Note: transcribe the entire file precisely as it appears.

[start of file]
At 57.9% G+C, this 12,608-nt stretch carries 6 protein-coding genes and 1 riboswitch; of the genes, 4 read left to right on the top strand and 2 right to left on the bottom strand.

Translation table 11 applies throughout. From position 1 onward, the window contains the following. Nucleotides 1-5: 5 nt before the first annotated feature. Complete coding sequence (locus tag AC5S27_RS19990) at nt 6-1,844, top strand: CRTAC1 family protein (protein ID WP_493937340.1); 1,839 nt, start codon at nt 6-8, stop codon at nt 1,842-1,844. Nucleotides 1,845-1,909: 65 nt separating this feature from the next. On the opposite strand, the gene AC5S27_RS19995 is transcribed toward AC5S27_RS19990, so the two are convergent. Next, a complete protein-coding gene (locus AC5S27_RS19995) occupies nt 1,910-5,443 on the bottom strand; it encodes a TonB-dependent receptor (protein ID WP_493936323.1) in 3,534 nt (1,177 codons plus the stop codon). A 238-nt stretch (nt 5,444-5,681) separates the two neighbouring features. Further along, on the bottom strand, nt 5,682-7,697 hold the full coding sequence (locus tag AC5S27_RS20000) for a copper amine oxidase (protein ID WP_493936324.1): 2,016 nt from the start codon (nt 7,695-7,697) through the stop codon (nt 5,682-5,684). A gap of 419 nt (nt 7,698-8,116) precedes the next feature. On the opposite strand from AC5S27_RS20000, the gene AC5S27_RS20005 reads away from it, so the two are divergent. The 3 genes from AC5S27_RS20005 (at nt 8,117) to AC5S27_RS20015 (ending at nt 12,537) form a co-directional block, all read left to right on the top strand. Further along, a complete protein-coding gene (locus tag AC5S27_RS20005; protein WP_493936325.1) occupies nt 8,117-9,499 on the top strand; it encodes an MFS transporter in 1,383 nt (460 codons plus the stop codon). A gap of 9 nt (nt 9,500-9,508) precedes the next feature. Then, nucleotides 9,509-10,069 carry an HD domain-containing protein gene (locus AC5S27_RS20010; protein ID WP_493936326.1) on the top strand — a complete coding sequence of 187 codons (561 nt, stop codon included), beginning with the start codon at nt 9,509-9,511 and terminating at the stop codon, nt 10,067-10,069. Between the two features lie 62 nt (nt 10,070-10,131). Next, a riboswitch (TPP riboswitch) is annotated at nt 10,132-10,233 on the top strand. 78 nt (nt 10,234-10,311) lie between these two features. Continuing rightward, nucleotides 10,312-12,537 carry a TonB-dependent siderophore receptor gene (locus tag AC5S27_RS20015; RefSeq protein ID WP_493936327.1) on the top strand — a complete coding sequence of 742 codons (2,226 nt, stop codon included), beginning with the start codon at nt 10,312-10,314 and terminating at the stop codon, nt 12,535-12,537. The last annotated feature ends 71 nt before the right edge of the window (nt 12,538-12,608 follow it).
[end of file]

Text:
At 57.9% G+C, this 12,608-nt stretch carries 6 protein-coding genes and 1 riboswitch; of the genes, 4 read left to right on the top strand and 2 right to left on the bottom strand.

Translation table 11 applies throughout. From position 1 onward, the window contains the following. Nucleotides 1-5: 5 nt before the first annotated feature. Complete coding sequence (locus tag AC5S27_RS19990) at nt 6-1,844, top strand: CRTAC1 family protein (protein ID WP_493937340.1); 1,839 nt, start codon at nt 6-8, stop codon at nt 1,842-1,844. Nucleotides 1,845-1,909: 65 nt separating this feature from the next. On the opposite strand, the gene AC5S27_RS19995 is transcribed toward AC5S27_RS19990, so the two are convergent. Next, a complete protein-coding gene (locus AC5S27_RS19995) occupies nt 1,910-5,443 on the bottom strand; it encodes a TonB-dependent receptor (protein ID WP_493936323.1) in 3,534 nt (1,177 codons plus the stop codon). A 238-nt stretch (nt 5,444-5,681) separates the two neighbouring features. Further along, on the bottom strand, nt 5,682-7,697 hold the full coding sequence (locus tag AC5S27_RS20000) for a copper amine oxidase (protein ID WP_493936324.1): 2,016 nt from the start codon (nt 7,695-7,697) through the stop codon (nt 5,682-5,684). A gap of 419 nt (nt 7,698-8,116) precedes the next feature. On the opposite strand from AC5S27_RS20000, the gene AC5S27_RS20005 reads away from it, so the two are divergent. The 3 genes from AC5S27_RS20005 (at nt 8,117) to AC5S27_RS20015 (ending at nt 12,537) form a co-directional block, all read left to right on the top strand. Further along, a complete protein-coding gene (locus tag AC5S27_RS20005; protein WP_493936325.1) occupies nt 8,117-9,499 on the top strand; it encodes an MFS transporter in 1,383 nt (460 codons plus the stop codon). A gap of 9 nt (nt 9,500-9,508) precedes the next feature. Then, nucleotides 9,509-10,069 carry an HD domain-containing protein gene (locus AC5S27_RS20010; protein ID WP_493936326.1) on the top strand — a complete coding sequence of 187 codons (561 nt, stop codon included), beginning with the start codon at nt 9,509-9,511 and terminating at the stop codon, nt 10,067-10,069. Between the two features lie 62 nt (nt 10,070-10,131). Next, a riboswitch (TPP riboswitch) is annotated at nt 10,132-10,233 on the top strand. 78 nt (nt 10,234-10,311) lie between these two features. Continuing rightward, nucleotides 10,312-12,537 carry a TonB-dependent siderophore receptor gene (locus tag AC5S27_RS20015; RefSeq protein ID WP_493936327.1) on the top strand — a complete coding sequence of 742 codons (2,226 nt, stop codon included), beginning with the start codon at nt 10,312-10,314 and terminating at the stop codon, nt 12,535-12,537. The last annotated feature ends 71 nt before the right edge of the window (nt 12,538-12,608 follow it).